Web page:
Astronomers of Australian National University discovered the oldest known star in the Universe on 11 February 2014. The discovery was published in the journal Nature.
The star, known as SMSS J031300.36-670839.3, is in the Milky Way galaxy and some 6000 light years from the Earth. The star was formed shortly after the Big Bang 13.7 billion years ago.
The star was discovered using the ANU SkyMapper telescope at the Siding Spring Observatory, which is searching for ancient stars as it conducts a five-year project to produce the first digital map of the southern sky. The discovery of the star was confirmed using the Magellan telescope in Chile.
The composition of the newly-discovered star shows it was formed in the wake of a primordial star, which had a mass 60 times that of our Sun. The iron content of the star was used to determine its age. The low iron content in the star suggests it was formed in a low energy explosion. This is a new discovery, as it means early supernovae were more varied in their energy than previously thought.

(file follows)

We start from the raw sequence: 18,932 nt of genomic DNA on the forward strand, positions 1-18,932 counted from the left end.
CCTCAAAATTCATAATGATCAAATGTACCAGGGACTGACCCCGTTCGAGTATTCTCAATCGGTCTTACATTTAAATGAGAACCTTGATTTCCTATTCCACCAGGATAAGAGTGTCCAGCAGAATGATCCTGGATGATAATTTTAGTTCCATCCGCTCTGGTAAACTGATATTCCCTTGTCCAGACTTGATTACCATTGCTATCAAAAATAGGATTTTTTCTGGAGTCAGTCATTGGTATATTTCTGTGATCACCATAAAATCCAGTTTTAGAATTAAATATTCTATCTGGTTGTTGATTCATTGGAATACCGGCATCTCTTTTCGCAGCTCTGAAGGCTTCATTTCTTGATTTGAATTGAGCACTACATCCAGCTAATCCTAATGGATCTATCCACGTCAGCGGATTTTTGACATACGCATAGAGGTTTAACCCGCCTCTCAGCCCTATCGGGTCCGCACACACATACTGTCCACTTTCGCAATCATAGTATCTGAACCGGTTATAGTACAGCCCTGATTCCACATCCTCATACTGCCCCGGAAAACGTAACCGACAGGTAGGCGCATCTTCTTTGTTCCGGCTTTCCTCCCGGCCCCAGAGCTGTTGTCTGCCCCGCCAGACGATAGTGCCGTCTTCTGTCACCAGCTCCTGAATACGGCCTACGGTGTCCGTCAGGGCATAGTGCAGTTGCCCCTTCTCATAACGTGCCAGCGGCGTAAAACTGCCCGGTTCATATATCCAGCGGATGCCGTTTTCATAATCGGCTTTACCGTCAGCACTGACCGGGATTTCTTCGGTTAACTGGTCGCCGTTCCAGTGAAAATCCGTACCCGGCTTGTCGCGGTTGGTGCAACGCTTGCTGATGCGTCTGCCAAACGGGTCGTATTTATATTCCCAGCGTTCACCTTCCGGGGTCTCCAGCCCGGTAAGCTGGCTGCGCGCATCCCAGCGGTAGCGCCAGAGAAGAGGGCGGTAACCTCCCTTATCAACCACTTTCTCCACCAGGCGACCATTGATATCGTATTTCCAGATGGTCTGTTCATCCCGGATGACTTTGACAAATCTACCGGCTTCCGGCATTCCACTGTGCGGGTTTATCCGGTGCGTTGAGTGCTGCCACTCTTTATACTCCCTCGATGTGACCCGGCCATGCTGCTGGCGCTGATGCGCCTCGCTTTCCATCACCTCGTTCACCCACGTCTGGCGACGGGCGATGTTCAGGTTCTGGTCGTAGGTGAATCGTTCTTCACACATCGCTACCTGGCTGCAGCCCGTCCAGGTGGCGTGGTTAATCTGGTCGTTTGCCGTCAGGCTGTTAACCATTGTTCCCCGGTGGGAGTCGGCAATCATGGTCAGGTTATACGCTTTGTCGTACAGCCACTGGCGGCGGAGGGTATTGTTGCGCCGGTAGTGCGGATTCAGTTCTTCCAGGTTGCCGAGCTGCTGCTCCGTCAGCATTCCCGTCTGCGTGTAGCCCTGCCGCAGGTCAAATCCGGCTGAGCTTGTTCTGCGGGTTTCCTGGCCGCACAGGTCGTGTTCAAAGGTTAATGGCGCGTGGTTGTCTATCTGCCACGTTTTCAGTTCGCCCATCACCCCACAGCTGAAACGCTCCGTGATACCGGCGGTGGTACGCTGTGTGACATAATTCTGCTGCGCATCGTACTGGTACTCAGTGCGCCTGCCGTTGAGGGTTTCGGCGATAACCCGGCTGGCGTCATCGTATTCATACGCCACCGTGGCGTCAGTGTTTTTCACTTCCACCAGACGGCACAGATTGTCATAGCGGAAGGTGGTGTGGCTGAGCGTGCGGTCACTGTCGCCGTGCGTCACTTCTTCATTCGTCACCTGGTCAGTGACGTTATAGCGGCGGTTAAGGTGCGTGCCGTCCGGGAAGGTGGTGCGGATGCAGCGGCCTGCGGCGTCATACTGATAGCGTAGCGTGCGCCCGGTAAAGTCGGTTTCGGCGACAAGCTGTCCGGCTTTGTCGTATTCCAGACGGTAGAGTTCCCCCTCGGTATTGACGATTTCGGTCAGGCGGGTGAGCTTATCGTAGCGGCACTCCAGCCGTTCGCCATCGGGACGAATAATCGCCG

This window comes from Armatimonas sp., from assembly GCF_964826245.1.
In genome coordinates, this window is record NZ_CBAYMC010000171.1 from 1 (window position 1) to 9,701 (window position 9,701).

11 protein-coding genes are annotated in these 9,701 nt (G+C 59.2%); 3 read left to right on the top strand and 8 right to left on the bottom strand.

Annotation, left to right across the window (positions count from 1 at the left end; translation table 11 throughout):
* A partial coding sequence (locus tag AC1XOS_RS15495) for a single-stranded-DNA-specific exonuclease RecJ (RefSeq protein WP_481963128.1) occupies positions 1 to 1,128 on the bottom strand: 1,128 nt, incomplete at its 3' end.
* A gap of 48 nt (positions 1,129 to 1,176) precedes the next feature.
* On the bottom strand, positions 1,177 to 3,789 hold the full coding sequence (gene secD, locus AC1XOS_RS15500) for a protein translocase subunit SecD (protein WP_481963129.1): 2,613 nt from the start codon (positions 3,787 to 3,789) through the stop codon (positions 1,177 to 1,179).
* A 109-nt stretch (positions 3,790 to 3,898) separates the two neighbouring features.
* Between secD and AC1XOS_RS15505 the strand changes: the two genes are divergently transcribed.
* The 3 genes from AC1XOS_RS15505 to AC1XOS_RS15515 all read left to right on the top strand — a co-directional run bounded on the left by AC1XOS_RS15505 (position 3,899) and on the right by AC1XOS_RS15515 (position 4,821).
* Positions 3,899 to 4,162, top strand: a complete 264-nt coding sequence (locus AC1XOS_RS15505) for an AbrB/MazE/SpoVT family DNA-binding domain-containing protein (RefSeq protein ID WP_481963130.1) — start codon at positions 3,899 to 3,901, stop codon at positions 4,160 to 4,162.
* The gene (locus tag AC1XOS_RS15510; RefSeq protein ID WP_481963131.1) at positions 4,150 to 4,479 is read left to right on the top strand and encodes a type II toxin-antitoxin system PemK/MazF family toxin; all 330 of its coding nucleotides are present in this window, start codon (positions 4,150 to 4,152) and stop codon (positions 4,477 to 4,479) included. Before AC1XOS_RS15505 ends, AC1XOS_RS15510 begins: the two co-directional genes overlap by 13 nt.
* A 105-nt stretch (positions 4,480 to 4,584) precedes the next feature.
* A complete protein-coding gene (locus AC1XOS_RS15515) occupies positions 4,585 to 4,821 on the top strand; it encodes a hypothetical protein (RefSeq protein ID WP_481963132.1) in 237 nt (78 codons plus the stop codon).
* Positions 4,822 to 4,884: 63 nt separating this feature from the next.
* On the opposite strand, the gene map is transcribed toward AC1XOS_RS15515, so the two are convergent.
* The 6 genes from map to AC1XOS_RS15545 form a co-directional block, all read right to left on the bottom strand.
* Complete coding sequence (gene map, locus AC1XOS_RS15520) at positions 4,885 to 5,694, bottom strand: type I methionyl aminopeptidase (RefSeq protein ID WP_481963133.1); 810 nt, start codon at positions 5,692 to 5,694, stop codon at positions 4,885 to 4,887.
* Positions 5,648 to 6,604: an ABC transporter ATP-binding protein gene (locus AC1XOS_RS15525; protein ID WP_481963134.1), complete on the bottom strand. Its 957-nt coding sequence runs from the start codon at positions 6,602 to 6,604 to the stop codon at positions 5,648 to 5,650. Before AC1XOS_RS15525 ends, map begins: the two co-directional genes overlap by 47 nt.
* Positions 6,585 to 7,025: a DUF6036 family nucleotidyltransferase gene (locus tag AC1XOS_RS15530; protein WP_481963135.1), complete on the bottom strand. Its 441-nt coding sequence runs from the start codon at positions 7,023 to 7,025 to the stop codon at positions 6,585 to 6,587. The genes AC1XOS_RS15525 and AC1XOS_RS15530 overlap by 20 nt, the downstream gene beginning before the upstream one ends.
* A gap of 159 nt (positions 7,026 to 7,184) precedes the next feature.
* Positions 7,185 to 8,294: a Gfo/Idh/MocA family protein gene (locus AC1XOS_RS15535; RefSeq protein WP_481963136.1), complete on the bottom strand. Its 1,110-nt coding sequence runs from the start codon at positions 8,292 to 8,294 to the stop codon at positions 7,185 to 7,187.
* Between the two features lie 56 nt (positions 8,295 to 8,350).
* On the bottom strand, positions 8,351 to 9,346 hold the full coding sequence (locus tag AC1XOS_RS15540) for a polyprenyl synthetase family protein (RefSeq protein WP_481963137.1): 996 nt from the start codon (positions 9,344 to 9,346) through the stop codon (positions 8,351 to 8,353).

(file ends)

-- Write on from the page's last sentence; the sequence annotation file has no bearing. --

The discovery allowed astronomers for the first time to study the chemistry of the first stars, giving scientists a clearer idea of what the Universe was like in its infancy. The discovery will open the way for new approaches in examining the origins of the Universe.
This new discovery suggests early stars were much larger and would have burned more lithium than experts previously realised. The stars burn the lithium, they blow up, and don't emit much iron. This helps bring the lithium abundance into line with what the Big Bang theory predicts.
The Big Bang created a universe filled with hydrogen, helium and extremely small amounts of lithium. Iron, along with other elements, was forced in stars and supernovae. While modern stars were created from multiple star explosions and contain many different elements, older stars are more simplistic in terms of composition.